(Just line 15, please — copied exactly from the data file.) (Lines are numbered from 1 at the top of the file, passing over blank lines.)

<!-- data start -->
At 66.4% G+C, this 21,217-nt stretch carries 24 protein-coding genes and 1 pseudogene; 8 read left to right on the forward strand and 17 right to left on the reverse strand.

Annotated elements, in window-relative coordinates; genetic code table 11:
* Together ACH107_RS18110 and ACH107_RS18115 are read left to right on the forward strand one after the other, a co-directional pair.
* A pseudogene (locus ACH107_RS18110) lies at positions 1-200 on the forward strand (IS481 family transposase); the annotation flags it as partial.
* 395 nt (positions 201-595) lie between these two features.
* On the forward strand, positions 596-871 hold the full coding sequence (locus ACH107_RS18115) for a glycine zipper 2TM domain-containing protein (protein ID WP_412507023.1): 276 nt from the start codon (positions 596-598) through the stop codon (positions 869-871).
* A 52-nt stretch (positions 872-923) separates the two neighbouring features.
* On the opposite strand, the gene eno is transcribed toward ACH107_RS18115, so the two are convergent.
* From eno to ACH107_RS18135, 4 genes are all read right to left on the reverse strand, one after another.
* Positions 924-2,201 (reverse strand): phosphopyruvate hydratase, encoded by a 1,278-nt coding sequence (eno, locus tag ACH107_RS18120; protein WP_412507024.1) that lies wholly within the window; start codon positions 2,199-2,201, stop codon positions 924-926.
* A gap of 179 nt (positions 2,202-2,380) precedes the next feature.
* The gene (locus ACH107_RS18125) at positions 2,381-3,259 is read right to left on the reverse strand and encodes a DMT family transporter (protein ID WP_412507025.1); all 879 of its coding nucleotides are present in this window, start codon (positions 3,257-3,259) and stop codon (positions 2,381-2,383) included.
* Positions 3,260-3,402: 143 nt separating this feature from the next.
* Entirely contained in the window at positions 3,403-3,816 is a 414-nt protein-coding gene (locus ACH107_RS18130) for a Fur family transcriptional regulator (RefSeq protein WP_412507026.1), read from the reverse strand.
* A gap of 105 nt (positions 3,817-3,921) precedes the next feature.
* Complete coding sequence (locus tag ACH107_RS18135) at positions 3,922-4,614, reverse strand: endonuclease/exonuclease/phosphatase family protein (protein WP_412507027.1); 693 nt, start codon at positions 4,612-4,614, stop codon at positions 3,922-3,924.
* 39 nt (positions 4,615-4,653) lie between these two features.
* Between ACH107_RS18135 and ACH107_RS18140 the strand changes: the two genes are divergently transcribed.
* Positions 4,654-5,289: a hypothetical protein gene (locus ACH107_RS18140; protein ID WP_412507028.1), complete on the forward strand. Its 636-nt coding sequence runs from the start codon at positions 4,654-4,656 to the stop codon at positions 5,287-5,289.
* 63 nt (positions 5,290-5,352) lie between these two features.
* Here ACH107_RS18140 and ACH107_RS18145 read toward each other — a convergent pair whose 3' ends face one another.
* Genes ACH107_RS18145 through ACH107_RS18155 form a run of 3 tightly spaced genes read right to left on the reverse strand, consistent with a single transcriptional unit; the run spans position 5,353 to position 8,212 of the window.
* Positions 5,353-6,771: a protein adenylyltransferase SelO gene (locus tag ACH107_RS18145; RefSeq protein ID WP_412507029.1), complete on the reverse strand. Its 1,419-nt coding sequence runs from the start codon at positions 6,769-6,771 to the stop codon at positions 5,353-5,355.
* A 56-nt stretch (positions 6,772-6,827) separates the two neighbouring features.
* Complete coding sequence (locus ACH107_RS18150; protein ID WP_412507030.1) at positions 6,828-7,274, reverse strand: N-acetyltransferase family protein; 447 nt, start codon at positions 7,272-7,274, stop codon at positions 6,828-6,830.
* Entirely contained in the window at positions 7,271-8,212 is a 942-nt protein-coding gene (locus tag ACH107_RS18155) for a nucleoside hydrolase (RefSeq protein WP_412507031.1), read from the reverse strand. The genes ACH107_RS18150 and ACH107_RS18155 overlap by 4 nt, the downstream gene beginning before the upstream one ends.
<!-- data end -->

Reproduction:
* A gap of 105 nt (positions 3,817-3,921) precedes the next feature.